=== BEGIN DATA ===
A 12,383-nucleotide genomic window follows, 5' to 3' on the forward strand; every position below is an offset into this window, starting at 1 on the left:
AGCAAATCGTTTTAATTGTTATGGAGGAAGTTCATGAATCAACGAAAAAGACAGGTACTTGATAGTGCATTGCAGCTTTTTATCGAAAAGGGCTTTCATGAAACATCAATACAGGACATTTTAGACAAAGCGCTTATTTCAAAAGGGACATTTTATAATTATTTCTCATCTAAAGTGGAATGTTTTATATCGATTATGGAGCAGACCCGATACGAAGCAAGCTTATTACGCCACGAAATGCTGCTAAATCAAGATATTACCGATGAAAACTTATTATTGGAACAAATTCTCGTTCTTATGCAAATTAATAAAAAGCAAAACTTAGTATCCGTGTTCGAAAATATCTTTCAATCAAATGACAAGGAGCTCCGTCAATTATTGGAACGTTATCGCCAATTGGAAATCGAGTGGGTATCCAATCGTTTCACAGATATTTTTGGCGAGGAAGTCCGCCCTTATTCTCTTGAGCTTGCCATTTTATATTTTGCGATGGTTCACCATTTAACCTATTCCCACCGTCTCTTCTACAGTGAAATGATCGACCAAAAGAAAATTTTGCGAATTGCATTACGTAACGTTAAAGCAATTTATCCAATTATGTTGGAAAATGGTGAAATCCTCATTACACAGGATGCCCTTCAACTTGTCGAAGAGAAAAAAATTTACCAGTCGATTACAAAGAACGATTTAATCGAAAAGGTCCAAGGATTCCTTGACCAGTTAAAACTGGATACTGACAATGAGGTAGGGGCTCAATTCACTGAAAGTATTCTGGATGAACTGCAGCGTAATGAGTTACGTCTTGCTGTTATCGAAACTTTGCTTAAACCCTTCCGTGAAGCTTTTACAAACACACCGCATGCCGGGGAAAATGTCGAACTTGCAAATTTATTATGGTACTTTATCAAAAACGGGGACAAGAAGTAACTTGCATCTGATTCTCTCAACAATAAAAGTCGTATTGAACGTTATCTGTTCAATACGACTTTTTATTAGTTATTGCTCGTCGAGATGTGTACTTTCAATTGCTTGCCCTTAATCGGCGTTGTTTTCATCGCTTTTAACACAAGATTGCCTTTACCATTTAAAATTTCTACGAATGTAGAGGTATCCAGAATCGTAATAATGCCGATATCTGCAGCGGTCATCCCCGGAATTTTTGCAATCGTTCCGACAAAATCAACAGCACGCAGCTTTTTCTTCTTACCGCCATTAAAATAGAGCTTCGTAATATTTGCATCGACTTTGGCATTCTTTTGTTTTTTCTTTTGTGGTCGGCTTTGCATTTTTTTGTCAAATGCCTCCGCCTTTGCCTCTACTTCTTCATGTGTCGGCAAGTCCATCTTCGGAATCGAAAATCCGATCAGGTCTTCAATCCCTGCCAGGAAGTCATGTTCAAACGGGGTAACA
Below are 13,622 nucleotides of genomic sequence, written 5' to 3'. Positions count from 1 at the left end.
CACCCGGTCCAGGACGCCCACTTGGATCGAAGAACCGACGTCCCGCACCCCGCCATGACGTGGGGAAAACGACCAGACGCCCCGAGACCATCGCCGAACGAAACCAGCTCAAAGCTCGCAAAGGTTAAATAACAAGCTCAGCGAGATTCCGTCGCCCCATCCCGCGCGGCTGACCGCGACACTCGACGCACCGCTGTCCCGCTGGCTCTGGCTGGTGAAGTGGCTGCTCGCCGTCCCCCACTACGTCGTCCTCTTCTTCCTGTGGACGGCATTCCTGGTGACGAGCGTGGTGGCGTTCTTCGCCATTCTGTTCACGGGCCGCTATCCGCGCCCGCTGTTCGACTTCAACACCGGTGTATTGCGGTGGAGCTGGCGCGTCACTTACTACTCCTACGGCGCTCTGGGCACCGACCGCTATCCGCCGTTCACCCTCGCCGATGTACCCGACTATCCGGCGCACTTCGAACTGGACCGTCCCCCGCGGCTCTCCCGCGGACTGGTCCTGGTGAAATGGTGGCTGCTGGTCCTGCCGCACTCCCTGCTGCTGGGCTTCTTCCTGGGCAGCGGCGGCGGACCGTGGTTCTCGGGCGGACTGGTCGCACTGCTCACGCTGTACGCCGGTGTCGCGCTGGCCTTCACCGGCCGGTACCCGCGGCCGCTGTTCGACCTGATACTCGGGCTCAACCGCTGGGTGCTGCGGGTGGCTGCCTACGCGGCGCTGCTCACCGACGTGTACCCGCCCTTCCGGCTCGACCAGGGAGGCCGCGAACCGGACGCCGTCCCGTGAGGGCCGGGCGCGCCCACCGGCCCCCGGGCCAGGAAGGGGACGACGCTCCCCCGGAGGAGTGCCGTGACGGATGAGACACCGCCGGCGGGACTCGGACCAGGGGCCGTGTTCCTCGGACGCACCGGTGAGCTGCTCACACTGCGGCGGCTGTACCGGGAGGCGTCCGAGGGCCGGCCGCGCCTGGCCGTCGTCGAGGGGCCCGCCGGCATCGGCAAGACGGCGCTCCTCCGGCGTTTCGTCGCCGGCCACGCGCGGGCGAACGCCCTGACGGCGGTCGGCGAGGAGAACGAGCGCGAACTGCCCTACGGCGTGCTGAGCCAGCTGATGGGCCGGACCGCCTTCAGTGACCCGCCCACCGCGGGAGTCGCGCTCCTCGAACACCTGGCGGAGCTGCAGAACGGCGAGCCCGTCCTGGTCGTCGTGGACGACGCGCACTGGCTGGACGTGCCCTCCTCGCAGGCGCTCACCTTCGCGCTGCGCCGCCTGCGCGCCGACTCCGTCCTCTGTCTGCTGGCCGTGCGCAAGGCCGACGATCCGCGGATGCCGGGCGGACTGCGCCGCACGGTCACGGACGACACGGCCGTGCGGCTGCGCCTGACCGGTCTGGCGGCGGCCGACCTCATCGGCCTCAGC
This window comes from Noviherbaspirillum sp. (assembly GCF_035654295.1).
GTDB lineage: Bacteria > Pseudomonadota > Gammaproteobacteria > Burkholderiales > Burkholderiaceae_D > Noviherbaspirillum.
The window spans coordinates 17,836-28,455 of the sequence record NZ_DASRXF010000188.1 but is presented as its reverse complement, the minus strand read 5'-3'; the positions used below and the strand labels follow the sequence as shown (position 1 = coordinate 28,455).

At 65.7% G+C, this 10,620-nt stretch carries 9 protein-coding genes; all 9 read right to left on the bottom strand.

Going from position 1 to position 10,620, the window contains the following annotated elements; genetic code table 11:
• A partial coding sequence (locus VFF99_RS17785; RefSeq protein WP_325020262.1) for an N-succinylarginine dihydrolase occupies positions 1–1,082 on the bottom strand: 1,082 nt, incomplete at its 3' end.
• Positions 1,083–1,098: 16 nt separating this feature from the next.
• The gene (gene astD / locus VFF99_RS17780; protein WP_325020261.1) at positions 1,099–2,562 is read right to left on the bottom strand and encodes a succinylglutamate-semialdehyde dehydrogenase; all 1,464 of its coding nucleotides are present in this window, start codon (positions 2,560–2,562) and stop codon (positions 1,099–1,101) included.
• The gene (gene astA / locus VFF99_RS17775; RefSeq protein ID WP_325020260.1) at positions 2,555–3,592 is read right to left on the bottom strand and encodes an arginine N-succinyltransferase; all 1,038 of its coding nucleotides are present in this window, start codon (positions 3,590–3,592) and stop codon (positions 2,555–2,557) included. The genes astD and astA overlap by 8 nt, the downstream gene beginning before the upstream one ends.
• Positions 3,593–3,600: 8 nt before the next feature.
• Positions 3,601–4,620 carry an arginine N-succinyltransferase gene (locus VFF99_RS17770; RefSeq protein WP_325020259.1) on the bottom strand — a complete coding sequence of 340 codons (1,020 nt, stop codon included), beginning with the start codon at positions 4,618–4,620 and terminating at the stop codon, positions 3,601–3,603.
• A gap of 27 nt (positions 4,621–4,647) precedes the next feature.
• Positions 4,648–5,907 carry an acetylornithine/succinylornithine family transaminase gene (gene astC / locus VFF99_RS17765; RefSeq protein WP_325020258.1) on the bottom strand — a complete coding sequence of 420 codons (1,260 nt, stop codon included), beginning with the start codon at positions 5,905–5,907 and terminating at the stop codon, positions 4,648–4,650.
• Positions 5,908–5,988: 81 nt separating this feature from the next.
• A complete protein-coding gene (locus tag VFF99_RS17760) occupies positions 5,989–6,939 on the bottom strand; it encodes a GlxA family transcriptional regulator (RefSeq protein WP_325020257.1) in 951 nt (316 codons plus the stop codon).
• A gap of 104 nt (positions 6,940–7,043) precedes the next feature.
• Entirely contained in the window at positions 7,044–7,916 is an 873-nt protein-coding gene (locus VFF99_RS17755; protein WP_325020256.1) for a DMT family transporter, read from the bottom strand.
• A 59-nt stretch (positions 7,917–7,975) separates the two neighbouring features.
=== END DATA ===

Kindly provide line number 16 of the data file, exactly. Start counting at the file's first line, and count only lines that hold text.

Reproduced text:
• A gap of 27 nt (positions 4,621–4,647) precedes the next feature.